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  • AUSTRALIA

    Good race relations is not just an American thing, it's democracy

    • Frank Brennan
    • 10 March 2015
    17 Comments

    Saturday marked the 50th anniversary of the voting right marches across the bridge in Selma, Alabama. The movie Selma is a great though imperfect study in race relations, which is still a hot issue in the US following the spate of police killings of young African American men. Good race relations still has a long way to go, as it does in Australia.

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  • AUSTRALIA

    Government blasé on Australian drone deaths

    • Justin Glyn
    • 27 May 2014
    13 Comments

    While recent weeks have been taken up with thinking about the Budget's disproportionate impact on poorer Australians, another, more spectacular, area of government disregard for the lives and rights of its citizens has gone relatively unremarked. It goes to the heart of democracy, revealing not only the distance between Western governments and their citizens, but also the acceptance of that gulf as a fact of modern political life.

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  • AUSTRALIA

    Post 9-11 demon words too simple for Africa

    • Binoy Kampmark
    • 30 January 2013
    3 Comments

    Behind the labels of undifferentiated militancy lie dangerous consequences. When it comes to the disturbances in Algeria and Mali the mistake has been to equate local troubles with international significance. Both al-Qaeda and Western powers are playing on this theme, and in doing so have created enormous suffering.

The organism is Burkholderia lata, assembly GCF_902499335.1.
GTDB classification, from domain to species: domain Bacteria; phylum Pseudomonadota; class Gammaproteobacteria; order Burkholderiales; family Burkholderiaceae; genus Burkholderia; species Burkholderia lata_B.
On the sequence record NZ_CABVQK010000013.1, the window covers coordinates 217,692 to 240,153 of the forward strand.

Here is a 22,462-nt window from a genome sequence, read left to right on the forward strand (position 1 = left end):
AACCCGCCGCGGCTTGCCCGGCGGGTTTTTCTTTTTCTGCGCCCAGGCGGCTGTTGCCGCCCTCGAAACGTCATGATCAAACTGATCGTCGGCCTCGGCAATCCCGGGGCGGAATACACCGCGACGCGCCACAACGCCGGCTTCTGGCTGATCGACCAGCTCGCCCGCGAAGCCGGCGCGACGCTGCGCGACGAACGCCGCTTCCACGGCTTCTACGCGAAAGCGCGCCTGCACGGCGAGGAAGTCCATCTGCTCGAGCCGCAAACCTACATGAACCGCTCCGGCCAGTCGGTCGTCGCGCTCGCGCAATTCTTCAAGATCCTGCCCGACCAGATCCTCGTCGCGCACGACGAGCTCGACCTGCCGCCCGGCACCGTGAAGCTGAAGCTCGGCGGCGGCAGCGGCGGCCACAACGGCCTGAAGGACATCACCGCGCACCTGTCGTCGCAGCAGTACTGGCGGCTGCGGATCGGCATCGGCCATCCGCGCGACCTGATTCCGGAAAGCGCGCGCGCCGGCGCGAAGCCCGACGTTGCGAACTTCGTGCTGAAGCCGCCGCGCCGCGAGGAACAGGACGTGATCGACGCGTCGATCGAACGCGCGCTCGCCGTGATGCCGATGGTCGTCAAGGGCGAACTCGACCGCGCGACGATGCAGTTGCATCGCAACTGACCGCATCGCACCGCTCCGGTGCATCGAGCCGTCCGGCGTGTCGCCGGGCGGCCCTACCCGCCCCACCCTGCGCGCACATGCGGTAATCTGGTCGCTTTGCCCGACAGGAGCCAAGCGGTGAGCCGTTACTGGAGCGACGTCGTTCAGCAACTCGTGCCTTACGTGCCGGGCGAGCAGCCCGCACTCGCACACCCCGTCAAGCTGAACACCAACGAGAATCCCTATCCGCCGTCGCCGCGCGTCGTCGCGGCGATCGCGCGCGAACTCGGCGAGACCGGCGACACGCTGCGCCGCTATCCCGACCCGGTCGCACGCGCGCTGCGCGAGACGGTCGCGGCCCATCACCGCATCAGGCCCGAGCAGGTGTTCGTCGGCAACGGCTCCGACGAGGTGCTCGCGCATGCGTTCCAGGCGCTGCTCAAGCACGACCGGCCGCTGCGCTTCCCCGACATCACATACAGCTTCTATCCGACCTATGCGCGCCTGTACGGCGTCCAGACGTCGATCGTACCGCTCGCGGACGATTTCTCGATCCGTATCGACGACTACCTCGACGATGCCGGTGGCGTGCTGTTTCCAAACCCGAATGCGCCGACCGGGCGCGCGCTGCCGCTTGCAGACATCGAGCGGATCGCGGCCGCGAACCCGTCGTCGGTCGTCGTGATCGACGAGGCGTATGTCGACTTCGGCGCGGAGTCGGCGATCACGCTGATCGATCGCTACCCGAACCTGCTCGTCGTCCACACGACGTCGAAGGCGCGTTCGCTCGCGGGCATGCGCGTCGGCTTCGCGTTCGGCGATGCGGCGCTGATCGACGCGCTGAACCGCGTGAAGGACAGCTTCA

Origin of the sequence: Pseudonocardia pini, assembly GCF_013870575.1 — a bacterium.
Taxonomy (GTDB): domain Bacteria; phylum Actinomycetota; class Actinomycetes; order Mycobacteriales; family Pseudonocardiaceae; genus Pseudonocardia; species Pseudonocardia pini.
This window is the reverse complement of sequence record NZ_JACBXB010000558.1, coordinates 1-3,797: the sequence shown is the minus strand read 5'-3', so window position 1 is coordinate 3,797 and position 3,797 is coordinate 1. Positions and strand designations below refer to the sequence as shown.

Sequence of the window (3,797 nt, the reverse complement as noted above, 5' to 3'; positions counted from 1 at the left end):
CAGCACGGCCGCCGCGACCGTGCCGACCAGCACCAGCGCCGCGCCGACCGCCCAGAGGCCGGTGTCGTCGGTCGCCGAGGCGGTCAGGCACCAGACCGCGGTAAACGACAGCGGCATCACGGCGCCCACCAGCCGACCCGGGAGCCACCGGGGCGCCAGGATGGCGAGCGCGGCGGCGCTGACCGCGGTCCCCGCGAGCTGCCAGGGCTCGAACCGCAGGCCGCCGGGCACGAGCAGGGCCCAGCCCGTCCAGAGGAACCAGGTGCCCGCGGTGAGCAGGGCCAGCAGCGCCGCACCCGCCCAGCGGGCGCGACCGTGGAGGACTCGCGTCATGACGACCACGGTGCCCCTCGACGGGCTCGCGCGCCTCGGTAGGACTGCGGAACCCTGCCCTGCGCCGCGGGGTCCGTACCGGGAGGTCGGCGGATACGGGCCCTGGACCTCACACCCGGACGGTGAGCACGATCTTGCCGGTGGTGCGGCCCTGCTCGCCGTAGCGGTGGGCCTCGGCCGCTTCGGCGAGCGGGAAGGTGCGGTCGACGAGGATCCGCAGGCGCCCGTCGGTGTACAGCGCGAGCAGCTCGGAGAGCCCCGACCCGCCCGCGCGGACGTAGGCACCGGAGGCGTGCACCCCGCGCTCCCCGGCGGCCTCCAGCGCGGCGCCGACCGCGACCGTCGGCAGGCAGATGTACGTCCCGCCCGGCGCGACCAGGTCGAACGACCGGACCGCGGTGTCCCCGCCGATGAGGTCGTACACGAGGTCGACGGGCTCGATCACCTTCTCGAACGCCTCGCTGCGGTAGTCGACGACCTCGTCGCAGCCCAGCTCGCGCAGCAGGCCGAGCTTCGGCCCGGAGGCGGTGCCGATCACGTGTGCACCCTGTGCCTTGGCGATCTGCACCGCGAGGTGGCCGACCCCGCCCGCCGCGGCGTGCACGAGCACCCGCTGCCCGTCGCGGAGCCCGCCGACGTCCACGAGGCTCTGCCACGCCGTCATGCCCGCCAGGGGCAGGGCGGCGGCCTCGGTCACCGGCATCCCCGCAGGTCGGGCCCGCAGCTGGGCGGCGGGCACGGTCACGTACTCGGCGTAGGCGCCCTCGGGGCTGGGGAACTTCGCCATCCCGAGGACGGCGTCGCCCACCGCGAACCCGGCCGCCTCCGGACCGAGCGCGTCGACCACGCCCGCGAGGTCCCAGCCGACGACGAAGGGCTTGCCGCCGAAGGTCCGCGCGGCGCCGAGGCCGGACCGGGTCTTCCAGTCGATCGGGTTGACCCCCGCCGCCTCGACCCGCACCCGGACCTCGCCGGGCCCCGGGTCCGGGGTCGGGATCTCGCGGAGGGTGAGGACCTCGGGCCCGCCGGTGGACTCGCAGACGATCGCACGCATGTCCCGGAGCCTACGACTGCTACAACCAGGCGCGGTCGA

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  • RELIGION

    Seeking a more ethical way to stop the boats and deaths at sea

    • Frank Brennan
    • 14 September 2012
    4 Comments

    In the lead up to the election, Tony Abbott and Scott Morrison are sure to continue insisting that the Gillard Government's Pacific Solution Mark II will not work. In all probability this will undermine the efficacy of the Gillard Solution in stopping the boats. Read the full text of Fr Frank Brennan's address to the Migration Institute of Australia, Menzies Hotel, Sydney, 14 September 2012 

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  • AUSTRALIA

    Houston report's significance for deaths at sea

    • Tony Kevin
    • 16 August 2012
    8 Comments

    A boat disappeared on 28 June, the 67 people on board presumed dead. The usual dysfunctional patterns of official behaviour followed: tardy response to families, insensitive language, political exploitation. Hopefully the Houston report's quiet hints that all is not well might lead to a more compassionate and timely response in future.

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  • AUSTRALIA

    The dubious removal of Paraguay's former bishop president

    • Rodrigo Acuña
    • 03 July 2012
    6 Comments

    The recent ouster of Paraguay’s left-wing president Fernando Lugo probably broke some type of world record. Having had just two hours to prepare his defence, the leader who was once 'Bishop of the poor' described his impeachment as a 'parliamentary coup d’état'. He had a point.